To better understand what this means, consider the critical business capability of customer segmentation, a key enabler of organic growth. A conventional static IT approach disconnected from broader business objectives would be able to serve the narrow needs of a business's current customer segmentation scheme. A dynamic IT organization built around capabilities, by contrast, enables the business to identify and pursue attractive new customer segments in an environment of changing products, prices and consumer tastes. Accomplishing the first objective requires the IT organization simply to respond when the business orders up new data. Meeting the more challenging demands of the latter requires IT to build capabilities for integrated data storage; develop broad systems platforms to accommodate various channel, product and security requirements; and enable end-user computing.
Supporting business capabilities puts IT and business on common ground, permitting IT to respond flexibly to critical business needs. It provides a common language between business operations and IT. It ensures that business priorities trigger key IT decisions. It provides a high-level, pragmatic approach for focusing IT investment where it is needed the most. Finally, it makes it easier for the organization to determine which capabilities need to be shared and which are specific to a given segment or geography.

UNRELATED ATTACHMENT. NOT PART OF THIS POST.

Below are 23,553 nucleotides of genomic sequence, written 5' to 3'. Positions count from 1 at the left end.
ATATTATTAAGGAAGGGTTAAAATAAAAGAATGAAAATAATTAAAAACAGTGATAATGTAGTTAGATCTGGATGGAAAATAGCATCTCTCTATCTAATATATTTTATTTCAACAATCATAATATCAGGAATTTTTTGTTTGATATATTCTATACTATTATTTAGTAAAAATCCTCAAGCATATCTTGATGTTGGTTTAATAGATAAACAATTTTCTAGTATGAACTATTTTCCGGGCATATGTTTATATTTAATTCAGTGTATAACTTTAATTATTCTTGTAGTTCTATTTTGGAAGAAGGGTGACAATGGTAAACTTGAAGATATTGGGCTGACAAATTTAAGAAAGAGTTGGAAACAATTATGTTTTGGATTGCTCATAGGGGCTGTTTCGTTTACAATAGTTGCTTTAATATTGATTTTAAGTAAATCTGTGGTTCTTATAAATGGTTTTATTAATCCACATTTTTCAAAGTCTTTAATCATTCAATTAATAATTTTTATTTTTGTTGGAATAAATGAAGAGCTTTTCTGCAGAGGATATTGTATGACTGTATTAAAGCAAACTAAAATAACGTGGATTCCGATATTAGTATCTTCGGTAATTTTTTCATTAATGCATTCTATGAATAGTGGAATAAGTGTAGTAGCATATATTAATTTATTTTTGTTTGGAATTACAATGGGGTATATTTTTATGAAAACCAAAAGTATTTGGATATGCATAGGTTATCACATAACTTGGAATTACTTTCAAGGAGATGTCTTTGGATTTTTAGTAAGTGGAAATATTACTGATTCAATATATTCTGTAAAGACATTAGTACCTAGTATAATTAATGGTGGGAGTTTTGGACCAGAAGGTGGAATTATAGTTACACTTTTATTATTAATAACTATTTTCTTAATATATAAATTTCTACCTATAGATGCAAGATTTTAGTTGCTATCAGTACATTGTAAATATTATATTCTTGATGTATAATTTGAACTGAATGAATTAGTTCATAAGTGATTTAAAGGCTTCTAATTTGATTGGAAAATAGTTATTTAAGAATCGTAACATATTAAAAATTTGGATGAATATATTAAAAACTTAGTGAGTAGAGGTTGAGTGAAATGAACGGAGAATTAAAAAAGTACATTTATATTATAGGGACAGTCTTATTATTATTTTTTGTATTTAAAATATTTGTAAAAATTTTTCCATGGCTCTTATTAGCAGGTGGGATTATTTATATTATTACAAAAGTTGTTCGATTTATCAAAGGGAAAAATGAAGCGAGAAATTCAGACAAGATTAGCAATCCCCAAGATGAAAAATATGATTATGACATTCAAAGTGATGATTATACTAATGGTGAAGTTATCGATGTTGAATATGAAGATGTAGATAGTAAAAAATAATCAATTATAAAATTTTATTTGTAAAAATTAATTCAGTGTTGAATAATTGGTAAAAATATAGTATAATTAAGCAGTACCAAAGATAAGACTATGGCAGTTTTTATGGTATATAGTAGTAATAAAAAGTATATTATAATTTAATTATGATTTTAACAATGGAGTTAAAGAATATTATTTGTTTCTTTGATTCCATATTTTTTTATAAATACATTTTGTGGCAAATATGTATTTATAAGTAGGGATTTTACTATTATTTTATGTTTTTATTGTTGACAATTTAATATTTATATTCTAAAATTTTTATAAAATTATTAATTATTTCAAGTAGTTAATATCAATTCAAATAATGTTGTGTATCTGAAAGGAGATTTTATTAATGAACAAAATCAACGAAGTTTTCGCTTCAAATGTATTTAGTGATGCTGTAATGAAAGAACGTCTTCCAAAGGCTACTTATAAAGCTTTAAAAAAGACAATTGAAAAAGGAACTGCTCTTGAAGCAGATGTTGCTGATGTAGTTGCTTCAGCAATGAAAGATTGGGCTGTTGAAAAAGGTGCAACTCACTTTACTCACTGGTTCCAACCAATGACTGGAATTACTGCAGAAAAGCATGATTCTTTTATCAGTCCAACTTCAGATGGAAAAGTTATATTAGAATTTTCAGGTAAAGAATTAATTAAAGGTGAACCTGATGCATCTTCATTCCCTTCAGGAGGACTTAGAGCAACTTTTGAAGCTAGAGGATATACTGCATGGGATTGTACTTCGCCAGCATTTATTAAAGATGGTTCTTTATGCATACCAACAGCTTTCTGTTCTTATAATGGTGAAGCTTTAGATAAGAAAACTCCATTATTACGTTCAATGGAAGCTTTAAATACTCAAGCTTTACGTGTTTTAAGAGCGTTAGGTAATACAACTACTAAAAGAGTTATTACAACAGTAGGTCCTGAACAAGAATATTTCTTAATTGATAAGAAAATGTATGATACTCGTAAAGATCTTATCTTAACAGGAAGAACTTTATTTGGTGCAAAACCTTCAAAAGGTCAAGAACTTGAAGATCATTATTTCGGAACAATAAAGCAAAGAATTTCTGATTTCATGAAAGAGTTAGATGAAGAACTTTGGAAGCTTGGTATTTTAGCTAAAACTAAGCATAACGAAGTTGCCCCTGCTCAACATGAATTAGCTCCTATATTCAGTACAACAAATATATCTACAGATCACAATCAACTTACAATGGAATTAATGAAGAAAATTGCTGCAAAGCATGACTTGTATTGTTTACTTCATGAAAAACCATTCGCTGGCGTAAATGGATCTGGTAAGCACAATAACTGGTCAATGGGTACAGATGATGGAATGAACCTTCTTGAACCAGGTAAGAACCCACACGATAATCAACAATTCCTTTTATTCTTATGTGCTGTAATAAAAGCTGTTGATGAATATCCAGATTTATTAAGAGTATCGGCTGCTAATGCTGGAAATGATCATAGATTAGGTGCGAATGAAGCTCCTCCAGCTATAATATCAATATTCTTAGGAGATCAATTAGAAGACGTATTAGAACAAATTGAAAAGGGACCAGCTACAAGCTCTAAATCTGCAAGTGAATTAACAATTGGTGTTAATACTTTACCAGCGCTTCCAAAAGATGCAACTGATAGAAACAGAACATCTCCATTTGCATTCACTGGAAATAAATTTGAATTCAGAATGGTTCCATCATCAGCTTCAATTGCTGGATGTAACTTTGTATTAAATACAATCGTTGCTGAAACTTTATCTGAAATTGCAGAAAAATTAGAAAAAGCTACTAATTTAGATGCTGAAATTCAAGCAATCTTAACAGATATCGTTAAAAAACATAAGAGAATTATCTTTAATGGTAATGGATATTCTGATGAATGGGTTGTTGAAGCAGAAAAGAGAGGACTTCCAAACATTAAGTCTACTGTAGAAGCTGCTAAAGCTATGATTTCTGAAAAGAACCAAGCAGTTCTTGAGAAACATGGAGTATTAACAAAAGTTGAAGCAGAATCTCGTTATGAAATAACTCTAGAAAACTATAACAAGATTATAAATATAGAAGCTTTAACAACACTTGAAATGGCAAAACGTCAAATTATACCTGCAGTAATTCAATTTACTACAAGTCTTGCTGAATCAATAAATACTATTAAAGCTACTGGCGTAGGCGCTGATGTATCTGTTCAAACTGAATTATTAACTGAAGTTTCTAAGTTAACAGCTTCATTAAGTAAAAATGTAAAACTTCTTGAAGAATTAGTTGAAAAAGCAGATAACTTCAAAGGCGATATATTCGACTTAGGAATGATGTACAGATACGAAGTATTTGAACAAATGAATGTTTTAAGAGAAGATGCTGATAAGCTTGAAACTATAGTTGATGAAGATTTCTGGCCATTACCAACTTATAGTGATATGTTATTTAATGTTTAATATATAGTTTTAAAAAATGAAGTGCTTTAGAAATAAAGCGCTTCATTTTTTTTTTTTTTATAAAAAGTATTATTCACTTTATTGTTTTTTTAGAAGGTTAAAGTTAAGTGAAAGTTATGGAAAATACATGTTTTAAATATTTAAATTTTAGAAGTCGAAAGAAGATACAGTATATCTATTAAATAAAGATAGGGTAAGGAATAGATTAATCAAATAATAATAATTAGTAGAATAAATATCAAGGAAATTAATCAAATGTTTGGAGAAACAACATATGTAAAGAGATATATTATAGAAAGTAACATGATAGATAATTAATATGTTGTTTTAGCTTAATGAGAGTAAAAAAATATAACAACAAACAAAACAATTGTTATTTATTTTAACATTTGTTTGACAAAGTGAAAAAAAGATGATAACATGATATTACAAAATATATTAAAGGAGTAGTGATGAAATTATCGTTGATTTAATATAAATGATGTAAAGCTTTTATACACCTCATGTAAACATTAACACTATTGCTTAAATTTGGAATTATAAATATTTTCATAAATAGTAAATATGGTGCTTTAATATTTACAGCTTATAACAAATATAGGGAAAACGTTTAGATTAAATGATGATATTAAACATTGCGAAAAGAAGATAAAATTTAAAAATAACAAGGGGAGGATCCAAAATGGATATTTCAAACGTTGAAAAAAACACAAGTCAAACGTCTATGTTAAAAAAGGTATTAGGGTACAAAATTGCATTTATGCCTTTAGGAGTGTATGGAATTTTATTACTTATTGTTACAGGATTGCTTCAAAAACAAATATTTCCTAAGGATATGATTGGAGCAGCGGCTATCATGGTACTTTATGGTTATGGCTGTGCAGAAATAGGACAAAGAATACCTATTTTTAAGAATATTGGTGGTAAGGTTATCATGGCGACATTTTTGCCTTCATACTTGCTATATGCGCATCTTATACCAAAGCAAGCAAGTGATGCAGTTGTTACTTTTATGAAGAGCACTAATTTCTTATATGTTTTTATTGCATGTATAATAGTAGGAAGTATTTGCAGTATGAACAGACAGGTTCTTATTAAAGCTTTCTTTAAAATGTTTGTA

As IT becomes aligned with business capabilities, its relationship to the business matures and deepens over time. IT evolves from being simply an arm's-length service provider into a supplier that is fully engaged in business transactions, and then into a trusted business partner. The IT organization's ultimate goal: to function seamlessly as part of the business.
Of course, the needs of the organization will change over time and its capabilities must keep pace with them. This requires constant coordination between IT and the business, frequent recalibration of IT priorities, and timely reallocation of IT spending. But because core capabilities remain relatively stable, the IT organization is able to build a platform of support that can warrant a sustained investment program.
A five-step approach toward a capabilities-centered IT strategy
Working with leading companies, we have developed and tested a five-step process for unlocking IT's full potential to deliver business value: